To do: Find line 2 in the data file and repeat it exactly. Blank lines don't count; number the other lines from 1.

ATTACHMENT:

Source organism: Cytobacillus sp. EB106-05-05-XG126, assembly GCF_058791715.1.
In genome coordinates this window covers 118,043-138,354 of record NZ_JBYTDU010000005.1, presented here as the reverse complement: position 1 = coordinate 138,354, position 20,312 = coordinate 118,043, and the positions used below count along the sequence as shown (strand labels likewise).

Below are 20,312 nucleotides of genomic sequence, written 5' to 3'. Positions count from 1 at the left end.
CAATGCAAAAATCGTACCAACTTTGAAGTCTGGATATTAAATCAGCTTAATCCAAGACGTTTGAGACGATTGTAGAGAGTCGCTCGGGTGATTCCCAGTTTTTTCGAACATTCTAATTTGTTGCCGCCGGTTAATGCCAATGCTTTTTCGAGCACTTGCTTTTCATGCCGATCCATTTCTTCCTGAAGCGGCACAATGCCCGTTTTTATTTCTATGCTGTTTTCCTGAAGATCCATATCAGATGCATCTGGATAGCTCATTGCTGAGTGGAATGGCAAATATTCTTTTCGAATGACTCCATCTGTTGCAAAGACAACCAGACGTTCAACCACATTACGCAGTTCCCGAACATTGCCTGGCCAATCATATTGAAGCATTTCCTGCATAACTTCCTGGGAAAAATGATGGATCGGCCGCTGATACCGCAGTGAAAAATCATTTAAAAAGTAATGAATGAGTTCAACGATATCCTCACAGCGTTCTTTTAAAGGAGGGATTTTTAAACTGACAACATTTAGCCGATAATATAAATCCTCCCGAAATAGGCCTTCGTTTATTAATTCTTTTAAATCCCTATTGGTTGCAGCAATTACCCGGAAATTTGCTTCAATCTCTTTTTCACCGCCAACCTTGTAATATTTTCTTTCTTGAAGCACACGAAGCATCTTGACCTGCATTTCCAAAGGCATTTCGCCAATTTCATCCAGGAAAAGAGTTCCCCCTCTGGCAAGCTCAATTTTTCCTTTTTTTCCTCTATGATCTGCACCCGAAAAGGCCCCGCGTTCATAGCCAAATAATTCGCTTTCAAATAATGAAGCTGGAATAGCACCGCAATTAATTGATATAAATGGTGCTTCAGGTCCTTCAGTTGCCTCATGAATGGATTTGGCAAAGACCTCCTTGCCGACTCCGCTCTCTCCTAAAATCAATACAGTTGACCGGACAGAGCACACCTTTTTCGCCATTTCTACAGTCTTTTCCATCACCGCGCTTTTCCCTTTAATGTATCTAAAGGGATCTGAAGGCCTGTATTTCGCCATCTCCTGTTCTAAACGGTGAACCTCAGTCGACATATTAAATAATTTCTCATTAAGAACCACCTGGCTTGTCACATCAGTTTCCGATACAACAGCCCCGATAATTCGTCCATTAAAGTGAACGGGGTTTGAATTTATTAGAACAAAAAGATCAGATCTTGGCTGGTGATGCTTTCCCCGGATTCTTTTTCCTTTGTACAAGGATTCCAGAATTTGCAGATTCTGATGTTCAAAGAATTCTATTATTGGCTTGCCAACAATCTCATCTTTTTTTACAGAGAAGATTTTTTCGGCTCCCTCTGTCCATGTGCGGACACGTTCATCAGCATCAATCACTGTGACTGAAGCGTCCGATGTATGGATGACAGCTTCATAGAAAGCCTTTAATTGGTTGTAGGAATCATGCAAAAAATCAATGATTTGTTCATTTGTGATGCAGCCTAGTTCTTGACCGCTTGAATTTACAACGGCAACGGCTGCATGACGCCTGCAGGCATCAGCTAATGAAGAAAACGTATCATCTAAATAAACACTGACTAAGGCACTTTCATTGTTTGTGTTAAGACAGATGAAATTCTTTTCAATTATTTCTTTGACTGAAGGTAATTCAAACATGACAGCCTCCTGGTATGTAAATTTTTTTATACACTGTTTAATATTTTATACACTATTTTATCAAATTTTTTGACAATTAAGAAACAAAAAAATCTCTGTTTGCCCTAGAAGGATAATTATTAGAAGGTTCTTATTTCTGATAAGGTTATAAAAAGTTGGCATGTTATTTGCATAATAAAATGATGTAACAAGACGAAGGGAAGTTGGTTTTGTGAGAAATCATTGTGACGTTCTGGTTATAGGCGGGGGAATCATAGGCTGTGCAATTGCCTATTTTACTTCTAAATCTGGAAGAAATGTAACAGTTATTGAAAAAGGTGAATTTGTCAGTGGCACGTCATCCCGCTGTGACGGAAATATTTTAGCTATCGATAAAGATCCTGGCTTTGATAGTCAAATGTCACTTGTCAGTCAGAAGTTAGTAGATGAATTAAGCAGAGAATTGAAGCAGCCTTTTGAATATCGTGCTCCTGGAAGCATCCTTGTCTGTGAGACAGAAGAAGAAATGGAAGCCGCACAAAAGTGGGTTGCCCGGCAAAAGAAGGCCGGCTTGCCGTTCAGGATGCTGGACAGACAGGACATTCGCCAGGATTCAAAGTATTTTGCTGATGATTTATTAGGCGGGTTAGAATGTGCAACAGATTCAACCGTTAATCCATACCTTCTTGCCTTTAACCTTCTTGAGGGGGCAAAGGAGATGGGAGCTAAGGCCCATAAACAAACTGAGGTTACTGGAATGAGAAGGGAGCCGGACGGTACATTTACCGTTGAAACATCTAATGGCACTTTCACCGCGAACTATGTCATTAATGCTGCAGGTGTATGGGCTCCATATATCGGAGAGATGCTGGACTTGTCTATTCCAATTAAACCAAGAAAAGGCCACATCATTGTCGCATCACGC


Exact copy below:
In genome coordinates this window covers 118,043-138,354 of record NZ_JBYTDU010000005.1, presented here as the reverse complement: position 1 = coordinate 138,354, position 20,312 = coordinate 118,043, and the positions used below count along the sequence as shown (strand labels likewise).